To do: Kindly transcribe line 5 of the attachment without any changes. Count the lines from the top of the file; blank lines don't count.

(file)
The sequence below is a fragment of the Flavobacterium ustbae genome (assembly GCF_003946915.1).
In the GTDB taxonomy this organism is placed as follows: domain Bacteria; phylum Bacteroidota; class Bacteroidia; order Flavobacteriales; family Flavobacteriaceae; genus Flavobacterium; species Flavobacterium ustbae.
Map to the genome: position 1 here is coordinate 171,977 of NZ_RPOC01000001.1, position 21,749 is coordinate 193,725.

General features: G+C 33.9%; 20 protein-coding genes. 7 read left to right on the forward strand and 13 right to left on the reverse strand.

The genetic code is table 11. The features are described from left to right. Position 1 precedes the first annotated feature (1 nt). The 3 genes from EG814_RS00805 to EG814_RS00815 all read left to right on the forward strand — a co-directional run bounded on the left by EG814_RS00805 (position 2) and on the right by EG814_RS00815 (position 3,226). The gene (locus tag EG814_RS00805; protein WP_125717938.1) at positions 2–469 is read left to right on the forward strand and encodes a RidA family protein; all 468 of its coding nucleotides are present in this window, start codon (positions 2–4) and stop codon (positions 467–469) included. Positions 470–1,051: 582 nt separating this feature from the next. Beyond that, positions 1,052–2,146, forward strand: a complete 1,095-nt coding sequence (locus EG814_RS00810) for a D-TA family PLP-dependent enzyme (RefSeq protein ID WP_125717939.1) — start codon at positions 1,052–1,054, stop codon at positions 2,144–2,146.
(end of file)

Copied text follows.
The genetic code is table 11. The features are described from left to right. Position 1 precedes the first annotated feature (1 nt). The 3 genes from EG814_RS00805 to EG814_RS00815 all read left to right on the forward strand — a co-directional run bounded on the left by EG814_RS00805 (position 2) and on the right by EG814_RS00815 (position 3,226). The gene (locus tag EG814_RS00805; protein WP_125717938.1) at positions 2–469 is read left to right on the forward strand and encodes a RidA family protein; all 468 of its coding nucleotides are present in this window, start codon (positions 2–4) and stop codon (positions 467–469) included. Positions 470–1,051: 582 nt separating this feature from the next. Beyond that, positions 1,052–2,146, forward strand: a complete 1,095-nt coding sequence (locus EG814_RS00810) for a D-TA family PLP-dependent enzyme (RefSeq protein ID WP_125717939.1) — start codon at positions 1,052–1,054, stop codon at positions 2,144–2,146.